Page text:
As for the cans, well, the Budweiser corollary to Murphy's law came into play-"the most common cans will be the ones in the best shape." Budweiser and Black Labels (Bible 234) were popping out of the ground often at grade 3 with a possible grade 2+ once cleaned. National Bohs and others I actually needed for my shelf were crumbling into dust when they were picked up. No cones appeared at all. The dump was obviously from about 1960 and at first seemed to be from a bar, maybe one in DC that drove out into the boonies to ditch its trash. Besides the cans, almost all from beer, there were whiskey and other liquor bottles, olive jars, oyster cans, a few juice cans, etc., plus an occasional pair of pantyhose (?!?) (proof of the old adage, "candy is dandy but liquor is quicker??) Pretty dull stuff compared to the OI and IRTP's other Rusty Bunchers dig up, but since this was my first dumping trip in over a decade I was pretty happy.
After about an hour with nothing exciting being uncovered, Gary and I headed out to find another site. Driving up and down back roads we saw a few possible sites to check out in the winter when the undergrowth was gone. We decided instead to hit another known dump just outside Warrenton, Virginia where Gary had good luck in the past.
The dump was well behind an abandoned house along a state highway. The house itself looked stripped out so there were no inside cans to be found. But behind the house and over a hill was a huge pile of rust. Again, it was an early 60's dump with flattops mixed with early pulltabs. We dug through the broken glass and trash to find a few National Bohemians for my shelf and a conetop that remained a mystery can even after two soakings. Gary did find an Iron City early pull tab, the only one that showed up.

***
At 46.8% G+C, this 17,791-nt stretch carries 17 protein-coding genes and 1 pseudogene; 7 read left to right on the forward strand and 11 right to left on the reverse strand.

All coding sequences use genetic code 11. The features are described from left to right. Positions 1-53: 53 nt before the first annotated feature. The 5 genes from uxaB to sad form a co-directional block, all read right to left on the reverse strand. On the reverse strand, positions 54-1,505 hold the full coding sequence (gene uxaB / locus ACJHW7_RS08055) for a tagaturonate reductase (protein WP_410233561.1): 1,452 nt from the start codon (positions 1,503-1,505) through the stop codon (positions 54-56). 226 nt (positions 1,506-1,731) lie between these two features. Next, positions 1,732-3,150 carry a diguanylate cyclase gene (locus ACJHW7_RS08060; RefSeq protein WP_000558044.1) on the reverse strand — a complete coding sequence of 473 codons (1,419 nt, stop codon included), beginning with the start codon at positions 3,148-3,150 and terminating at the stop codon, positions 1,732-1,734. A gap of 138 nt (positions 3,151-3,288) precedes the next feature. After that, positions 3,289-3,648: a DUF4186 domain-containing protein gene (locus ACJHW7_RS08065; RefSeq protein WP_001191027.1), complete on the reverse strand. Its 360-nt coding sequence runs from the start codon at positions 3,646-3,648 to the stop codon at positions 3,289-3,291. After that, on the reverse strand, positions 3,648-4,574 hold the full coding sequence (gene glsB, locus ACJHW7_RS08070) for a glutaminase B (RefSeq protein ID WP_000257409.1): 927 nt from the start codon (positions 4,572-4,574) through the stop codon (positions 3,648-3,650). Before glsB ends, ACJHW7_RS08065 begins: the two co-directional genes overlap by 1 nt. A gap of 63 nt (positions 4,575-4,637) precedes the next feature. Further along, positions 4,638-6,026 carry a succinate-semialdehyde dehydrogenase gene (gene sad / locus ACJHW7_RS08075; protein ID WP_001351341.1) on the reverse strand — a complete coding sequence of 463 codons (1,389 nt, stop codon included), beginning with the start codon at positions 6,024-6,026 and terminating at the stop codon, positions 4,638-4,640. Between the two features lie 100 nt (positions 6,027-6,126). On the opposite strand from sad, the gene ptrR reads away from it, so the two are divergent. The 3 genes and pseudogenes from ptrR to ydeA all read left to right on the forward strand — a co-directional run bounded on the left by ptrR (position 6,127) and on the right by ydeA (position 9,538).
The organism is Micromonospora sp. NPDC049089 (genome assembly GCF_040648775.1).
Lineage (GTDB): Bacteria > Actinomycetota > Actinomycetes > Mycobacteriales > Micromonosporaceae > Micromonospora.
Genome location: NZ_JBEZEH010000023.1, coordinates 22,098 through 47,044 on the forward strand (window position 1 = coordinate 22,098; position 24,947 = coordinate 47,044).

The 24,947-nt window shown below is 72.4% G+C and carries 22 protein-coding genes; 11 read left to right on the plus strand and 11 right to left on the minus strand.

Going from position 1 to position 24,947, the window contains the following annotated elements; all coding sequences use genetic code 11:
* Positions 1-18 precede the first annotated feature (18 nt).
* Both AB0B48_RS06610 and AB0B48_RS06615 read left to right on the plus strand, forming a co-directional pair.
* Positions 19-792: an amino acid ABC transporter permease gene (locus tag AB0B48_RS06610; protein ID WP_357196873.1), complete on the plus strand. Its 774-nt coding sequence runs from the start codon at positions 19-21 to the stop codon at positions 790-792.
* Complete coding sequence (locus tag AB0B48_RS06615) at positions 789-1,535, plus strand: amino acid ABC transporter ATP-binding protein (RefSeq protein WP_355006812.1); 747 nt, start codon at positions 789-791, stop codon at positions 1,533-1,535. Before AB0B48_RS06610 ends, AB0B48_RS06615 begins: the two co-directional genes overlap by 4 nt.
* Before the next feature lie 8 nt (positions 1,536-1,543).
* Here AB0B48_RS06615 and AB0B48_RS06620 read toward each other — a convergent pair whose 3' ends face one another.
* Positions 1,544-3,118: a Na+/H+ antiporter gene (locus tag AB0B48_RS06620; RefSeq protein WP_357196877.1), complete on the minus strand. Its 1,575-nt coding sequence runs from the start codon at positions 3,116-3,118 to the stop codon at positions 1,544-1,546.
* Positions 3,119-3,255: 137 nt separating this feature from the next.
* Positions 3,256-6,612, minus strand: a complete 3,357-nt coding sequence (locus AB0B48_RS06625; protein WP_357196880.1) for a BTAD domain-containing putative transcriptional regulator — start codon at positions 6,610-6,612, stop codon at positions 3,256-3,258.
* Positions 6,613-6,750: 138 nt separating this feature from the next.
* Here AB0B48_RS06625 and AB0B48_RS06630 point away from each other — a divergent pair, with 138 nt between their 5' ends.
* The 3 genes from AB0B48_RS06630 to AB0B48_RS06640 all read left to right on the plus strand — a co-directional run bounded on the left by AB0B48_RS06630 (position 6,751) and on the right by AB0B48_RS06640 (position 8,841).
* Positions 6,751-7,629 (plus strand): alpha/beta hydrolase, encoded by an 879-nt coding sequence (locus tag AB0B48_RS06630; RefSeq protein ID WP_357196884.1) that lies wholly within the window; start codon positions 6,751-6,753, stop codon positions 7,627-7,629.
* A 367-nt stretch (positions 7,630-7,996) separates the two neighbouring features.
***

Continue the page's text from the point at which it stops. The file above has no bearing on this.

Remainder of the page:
Leaving the site Gary's SUV had a flat so we pulled over at a combination home and convenience store. Our appearance--I had dirt caked all the way to the skin--apparently frightened the residents. They nervously eyed us as they backed their way from their front door to their car and left. Gary got the tire fixed while having to lay on black asphalt well-heated by the summer sun!
Two weeks later I headed out again, this time with Steve. Gary had been assigned night shift and actually chose to get some sleep between two 12 hour shifts rather than go dumping!!! Steve brought his 10 year old son. We avoided the first dump, not wanting to run into any police, and hit the "bar dump." Thor showed up and kept us company. Steve's son kept himself amused playing with a box turtle we found. Steve and I dug into the pile of trash, and this time began to hit paydirt. Lot of Black Labels continued to show up, but that included a number of nice 16 oz versions, along with some 10 oz Millers, a number of Gunthers (Bible 1211) and one wild card, an Old India! Nice can! I would have done the dumper dance except I was sitting down with a 100 lb. wolf-horse (Thor) sitting on my lap while I dug!
The Old India was the only really scarce can that I ended up with. Some of the mystery cans turned out to be Rams Head Ales (Bible 2362) and Gretz's (Bible 1170). I ended up with an even dozen cans for my self along with enough Black Label flats to last a lifetime of trading. I also learned I may be immune to poison ivy. Gary, Steve and his son each got it while I didn't, even though I was the one digging through it with my hands. Even my wife got it, from doing the laundry with my muddy clothes, but I escaped. I guess that's a useful trait for a dumper! My wife warned me though, not to take it for granted, so I won't be wadding into the ivy anytime soon, unless I see a really rare on-grade conetop laying under the foliage.
At any rate as you read this I am itching to go out dumping again. I have a 16 lb. bucket of citric acid just waiting for rust to dissolve, and my trading stock is still wayyyy to thin for the Blue and Gray in February.
Mark B. BCCA 13056.